You may be cynical when it comes to the treatment of humans with homeopathy, but you would be surprised to know exactly how effective homeopathy is for small domestic animals like dogs and cats. This should always be administered under guidance though, and the relative paucity of veterinarians having homeopathic knowledge on animals makes it very difficult to realize its potential on our furry friends. Calendula, for example, can work wonders on kidney patients intolerant to allopathic antibiotics.

For bee stings on dogs, if the swelling is hard, there is Vespa Crabro made from wasps, while for mild symptoms there is ApisMellifica, made from crushed honeybees. Cantharsis is yet another remedy for serious inflammation.

What to do if my dog eats a bee?

Nothing, till anything happens. A bee is just a fleshy insect for your dog and should be treated as such by you as well. But it is a severe emergency if there is a bee sting on your dog’s mouth or throat in the process because then there would be a huge swelling in the area making it difficult for them to breathe. The stinging may happen even in the gullet or the trachea while the live bee is moving down, though that is a little unlikely. But the moment you perceive a bite in the mouth, do not delay a second and rush to your vet. Preferably inform them of the emergency before arrival.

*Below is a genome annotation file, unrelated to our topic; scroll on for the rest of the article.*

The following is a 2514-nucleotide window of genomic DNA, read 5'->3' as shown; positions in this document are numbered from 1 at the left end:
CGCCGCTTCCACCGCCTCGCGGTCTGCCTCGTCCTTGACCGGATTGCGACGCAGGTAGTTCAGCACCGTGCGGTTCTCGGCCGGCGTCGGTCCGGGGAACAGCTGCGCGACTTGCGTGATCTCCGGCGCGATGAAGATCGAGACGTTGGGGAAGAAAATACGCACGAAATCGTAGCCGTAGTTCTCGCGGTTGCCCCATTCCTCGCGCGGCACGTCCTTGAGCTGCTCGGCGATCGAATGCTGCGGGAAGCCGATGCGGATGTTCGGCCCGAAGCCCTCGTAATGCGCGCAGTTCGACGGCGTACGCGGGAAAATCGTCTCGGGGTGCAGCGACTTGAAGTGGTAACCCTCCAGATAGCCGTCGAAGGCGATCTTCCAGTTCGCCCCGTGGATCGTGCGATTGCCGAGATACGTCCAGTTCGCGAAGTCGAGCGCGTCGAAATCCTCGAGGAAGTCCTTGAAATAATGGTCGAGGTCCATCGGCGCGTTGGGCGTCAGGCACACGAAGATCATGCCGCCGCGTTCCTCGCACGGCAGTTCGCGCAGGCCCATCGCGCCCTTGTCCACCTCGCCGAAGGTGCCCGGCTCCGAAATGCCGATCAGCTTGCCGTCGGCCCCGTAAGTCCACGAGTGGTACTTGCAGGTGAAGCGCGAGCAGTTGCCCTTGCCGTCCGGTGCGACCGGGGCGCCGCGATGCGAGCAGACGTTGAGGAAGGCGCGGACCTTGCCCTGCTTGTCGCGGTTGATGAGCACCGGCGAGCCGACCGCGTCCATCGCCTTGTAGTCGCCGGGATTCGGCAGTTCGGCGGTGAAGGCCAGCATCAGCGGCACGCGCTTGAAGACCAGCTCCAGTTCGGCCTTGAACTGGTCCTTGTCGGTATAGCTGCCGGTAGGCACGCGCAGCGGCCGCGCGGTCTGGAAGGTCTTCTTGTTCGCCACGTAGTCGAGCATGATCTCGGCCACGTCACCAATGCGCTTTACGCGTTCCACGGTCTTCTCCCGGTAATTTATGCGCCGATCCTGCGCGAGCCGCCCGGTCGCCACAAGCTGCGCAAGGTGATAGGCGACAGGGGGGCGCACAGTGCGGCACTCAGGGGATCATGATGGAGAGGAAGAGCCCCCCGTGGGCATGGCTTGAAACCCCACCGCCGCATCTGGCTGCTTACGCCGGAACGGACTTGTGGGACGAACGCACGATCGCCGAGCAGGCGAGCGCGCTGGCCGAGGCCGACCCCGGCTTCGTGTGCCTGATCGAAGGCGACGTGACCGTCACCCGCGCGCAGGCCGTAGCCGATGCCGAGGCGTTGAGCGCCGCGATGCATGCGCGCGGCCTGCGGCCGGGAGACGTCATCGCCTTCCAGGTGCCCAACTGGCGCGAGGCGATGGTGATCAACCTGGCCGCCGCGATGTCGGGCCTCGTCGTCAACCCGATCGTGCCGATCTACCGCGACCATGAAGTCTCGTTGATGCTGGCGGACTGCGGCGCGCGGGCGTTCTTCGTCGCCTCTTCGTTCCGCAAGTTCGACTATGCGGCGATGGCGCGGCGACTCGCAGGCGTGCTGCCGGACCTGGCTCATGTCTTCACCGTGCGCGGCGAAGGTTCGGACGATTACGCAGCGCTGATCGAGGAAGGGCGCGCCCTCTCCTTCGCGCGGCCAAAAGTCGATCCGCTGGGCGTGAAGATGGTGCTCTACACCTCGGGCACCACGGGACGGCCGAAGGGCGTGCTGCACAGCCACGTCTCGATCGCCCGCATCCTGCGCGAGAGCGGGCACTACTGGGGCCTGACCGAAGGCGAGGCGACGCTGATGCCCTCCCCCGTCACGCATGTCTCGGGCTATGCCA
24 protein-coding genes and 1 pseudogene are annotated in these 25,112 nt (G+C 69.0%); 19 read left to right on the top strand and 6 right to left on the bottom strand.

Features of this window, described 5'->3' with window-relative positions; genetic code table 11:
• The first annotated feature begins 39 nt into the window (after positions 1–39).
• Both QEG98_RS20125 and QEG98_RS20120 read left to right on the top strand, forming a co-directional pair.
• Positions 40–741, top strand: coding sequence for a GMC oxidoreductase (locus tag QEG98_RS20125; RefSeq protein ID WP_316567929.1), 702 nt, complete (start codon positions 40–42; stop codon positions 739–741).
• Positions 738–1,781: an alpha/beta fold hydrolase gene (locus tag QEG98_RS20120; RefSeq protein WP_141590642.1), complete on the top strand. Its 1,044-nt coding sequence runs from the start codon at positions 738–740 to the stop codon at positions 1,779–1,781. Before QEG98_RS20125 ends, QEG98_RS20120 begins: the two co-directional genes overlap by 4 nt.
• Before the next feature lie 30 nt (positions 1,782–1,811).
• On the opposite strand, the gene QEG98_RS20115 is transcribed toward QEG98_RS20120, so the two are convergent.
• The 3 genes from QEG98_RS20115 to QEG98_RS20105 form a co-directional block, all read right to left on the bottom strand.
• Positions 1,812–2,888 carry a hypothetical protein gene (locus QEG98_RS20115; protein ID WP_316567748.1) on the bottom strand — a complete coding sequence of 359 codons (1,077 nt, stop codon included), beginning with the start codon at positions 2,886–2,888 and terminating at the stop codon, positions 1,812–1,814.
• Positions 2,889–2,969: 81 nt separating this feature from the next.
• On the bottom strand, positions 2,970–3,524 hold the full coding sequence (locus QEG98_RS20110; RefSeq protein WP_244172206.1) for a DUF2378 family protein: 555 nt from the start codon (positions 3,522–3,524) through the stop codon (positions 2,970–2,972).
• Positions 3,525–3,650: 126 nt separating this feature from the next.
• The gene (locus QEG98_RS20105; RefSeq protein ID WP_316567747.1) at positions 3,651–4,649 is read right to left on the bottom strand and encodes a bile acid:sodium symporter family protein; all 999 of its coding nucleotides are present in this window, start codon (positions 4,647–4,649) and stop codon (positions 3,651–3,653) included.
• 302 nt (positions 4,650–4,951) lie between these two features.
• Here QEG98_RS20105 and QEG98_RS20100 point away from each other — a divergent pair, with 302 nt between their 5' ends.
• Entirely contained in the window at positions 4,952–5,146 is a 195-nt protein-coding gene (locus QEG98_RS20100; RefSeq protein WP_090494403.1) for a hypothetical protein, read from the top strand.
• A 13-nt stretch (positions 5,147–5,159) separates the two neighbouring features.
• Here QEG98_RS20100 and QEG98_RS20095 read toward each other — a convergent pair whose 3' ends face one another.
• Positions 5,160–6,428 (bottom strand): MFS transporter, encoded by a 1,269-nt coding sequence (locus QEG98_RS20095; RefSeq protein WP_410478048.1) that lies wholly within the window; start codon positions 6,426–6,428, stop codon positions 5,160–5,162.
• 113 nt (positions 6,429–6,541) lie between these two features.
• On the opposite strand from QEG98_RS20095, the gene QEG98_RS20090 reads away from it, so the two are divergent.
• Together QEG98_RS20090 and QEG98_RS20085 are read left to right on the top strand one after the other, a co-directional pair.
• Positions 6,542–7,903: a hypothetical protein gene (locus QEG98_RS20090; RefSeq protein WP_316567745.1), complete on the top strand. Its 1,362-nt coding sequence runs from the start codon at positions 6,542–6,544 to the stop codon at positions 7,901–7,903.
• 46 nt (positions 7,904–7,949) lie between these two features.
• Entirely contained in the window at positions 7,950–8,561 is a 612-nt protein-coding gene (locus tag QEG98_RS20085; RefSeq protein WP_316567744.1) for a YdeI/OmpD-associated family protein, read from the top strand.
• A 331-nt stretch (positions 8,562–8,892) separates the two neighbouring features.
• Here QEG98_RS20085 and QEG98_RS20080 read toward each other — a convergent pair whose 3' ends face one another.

What can I do to prevent bee bites?

These are always accidents and needed to be treated as such. What you can actually do is ensure that there are no hives or wasp nets in or near areas frequented by your dog. That’s because a whole swarm will be inevitably fatal for your dog.

Another thing to keep in mind is to protect your dog from being stung soon after the first bite or after the treatment because then the new venom will simply get added to the older one and strengthen its action on your dog’s body.

If you have to inhabit near bees for some reason or the other, you can boost your dog’s immunity to bee venom and resultant allergies by talking it out with your vet. You can also carry an Epi-Pen along with you.

Preventing a bee sting to your dog is easier than treating a dog bitten by bees. Your dog is like a child, and you need to understand that their protection measures are similar and need to be comprehensive. A bee sting its extremely painful and may as well be fatal, and while complete prevention is impossible, reducing the frequency or the chances isn’t.